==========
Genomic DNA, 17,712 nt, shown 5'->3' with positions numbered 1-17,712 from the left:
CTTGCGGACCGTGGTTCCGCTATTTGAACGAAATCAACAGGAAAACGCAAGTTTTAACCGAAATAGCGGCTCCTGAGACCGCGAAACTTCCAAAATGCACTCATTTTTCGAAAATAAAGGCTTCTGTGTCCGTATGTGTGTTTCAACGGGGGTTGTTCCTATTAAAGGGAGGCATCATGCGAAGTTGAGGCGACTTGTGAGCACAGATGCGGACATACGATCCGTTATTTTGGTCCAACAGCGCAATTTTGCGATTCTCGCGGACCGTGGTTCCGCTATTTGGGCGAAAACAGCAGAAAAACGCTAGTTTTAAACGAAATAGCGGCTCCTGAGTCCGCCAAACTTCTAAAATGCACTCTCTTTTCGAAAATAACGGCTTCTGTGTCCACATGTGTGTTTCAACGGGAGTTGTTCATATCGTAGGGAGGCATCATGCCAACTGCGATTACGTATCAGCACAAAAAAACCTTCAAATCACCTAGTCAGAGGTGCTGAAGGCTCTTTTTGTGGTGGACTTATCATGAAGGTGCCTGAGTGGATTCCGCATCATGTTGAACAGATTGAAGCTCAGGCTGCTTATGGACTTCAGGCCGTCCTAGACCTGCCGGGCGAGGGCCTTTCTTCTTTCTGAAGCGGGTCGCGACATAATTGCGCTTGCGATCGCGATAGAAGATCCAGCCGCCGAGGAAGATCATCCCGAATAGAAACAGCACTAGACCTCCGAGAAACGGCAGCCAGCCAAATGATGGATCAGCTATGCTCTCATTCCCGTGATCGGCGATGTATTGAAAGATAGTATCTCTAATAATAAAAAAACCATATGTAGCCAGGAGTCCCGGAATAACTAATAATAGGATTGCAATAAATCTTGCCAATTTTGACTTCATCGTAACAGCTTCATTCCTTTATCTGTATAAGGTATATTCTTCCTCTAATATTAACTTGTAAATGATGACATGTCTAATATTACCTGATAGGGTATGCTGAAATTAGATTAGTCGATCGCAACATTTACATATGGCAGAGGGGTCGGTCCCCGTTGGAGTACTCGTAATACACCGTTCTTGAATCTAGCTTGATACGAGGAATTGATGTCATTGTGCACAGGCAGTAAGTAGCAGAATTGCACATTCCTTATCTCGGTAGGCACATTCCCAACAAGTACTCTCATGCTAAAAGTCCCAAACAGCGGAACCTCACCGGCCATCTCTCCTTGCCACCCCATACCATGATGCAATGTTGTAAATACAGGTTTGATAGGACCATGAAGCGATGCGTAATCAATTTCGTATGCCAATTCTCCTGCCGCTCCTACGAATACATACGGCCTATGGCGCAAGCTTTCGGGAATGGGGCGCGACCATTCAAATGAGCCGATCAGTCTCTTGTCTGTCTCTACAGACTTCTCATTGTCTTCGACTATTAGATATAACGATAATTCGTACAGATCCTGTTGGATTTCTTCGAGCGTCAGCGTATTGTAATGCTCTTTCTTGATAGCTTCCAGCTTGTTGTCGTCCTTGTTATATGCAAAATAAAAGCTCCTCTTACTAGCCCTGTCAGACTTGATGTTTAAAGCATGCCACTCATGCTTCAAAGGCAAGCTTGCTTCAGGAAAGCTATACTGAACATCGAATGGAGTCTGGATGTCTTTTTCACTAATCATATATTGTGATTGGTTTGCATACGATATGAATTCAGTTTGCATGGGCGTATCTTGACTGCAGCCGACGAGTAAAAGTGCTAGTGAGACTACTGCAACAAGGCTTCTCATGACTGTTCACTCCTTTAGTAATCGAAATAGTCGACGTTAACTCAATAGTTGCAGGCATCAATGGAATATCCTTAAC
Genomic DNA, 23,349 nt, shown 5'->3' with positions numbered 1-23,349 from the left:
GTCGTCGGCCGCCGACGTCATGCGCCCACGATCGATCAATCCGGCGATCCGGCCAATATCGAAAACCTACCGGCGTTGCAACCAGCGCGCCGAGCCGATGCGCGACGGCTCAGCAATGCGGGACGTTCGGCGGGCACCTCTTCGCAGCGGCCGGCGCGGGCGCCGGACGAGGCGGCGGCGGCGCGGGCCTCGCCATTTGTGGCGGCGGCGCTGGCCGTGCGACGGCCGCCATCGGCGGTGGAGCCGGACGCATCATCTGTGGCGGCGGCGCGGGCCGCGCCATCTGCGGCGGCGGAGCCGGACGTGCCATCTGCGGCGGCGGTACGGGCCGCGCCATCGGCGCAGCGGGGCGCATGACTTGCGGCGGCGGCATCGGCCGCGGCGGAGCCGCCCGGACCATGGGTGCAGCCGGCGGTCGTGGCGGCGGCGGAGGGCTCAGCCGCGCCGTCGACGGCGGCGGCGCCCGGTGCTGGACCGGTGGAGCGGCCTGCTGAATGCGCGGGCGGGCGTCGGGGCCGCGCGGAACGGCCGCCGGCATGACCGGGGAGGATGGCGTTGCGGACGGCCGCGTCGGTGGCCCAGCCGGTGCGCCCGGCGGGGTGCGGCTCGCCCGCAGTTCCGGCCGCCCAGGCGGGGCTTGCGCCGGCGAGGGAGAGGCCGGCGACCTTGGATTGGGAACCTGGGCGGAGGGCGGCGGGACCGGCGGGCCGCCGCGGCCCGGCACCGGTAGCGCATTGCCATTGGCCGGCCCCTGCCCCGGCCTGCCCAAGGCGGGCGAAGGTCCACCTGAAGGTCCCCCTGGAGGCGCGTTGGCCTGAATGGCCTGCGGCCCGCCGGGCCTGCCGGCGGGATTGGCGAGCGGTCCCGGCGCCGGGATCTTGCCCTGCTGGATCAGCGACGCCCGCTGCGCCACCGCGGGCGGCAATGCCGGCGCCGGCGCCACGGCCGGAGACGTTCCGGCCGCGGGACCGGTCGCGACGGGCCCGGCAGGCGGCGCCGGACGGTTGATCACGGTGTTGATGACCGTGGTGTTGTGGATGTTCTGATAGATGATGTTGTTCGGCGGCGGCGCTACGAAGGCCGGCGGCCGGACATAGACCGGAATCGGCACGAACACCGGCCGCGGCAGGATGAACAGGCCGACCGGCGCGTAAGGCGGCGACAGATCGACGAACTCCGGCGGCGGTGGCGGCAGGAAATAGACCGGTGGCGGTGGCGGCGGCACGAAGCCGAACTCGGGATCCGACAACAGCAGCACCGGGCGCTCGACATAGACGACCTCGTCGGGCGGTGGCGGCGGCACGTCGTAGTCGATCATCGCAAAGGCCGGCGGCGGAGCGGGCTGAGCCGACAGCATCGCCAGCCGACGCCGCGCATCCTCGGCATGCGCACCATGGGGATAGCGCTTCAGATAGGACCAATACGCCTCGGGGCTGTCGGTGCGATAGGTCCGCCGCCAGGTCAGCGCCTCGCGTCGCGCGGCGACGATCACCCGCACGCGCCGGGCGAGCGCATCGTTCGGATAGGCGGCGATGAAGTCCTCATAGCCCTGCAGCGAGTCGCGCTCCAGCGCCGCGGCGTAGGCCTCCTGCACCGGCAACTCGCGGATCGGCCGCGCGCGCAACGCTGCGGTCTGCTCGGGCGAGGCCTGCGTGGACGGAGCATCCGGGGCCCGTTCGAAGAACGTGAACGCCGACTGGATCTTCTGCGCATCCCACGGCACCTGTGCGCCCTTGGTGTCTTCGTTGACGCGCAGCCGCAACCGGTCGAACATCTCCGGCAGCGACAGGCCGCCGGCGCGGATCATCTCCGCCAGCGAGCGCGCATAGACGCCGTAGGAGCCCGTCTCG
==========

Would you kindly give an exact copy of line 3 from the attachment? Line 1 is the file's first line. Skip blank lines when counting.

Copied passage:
Genomic DNA, 23,349 nt, shown 5'->3' with positions numbered 1-23,349 from the left: